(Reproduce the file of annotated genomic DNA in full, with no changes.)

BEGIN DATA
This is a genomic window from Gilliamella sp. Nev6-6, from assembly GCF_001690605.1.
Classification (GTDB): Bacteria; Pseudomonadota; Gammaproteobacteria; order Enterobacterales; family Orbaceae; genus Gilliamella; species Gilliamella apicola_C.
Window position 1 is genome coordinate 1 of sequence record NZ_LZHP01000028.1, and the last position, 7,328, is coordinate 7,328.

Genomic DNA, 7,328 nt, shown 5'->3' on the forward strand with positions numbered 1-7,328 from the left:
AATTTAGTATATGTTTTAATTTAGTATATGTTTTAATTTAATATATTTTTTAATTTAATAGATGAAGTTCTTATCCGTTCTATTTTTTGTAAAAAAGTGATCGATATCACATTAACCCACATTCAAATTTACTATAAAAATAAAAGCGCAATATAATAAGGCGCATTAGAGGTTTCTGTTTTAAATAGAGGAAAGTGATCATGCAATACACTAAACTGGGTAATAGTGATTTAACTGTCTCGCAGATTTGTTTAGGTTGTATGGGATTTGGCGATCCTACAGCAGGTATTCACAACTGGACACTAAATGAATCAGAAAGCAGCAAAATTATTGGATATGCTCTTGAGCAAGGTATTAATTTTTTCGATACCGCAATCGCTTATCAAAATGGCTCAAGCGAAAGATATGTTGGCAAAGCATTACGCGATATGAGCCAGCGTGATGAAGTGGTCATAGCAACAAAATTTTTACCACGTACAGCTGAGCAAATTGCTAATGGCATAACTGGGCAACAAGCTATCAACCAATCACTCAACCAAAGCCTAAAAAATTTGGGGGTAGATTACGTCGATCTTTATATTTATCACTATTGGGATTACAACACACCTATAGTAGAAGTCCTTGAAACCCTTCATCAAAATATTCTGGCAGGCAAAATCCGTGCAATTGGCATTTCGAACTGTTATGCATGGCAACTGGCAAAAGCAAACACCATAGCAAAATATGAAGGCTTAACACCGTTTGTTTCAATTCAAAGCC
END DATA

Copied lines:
This is a genomic window from Gilliamella sp. Nev6-6, from assembly GCF_001690605.1.
Classification (GTDB): Bacteria; Pseudomonadota; Gammaproteobacteria; order Enterobacterales; family Orbaceae; genus Gilliamella; species Gilliamella apicola_C.
Window position 1 is genome coordinate 1 of sequence record NZ_LZHP01000028.1, and the last position, 7,328, is coordinate 7,328.

Genomic DNA, 7,328 nt, shown 5'->3' on the forward strand with positions numbered 1-7,328 from the left:
AATTTAGTATATGTTTTAATTTAGTATATGTTTTAATTTAATATATTTTTTAATTTAATAGATGAAGTTCTTATCCGTTCTATTTTTTGTAAAAAAGTGATCGATATCACATTAACCCACATTCAAATTTACTATAAAAATAAAAGCGCAATATAATAAGGCGCATTAGAGGTTTCTGTTTTAAATAGAGGAAAGTGATCATGCAATACACTAAACTGGGTAATAGTGATTTAACTGTCTCGCAGATTTGTTTAGGTTGTATGGGATTTGGCGATCCTACAGCAGGTATTCACAACTGGACACTAAATGAATCAGAAAGCAGCAAAATTATTGGATATGCTCTTGAGCAAGGTATTAATTTTTTCGATACCGCAATCGCTTATCAAAATGGCTCAAGCGAAAGATATGTTGGCAAAGCATTACGCGATATGAGCCAGCGTGATGAAGTGGTCATAGCAACAAAATTTTTACCACGTACAGCTGAGCAAATTGCTAATGGCATAACTGGGCAACAAGCTATCAACCAATCACTCAACCAAAGCCTAAAAAATTTGGGGGTAGATTACGTCGATCTTTATATTTATCACTATTGGGATTACAACACACCTATAGTAGAAGTCCTTGAAACCCTTCATCAAAATATTCTGGCAGGCAAAATCCGTGCAATTGGCATTTCGAACTGTTATGCATGGCAACTGGCAAAAGCAAACACCATAGCAAAATATGAAGGCTTAACACCGTTTGTTTCAATTCAAAGCC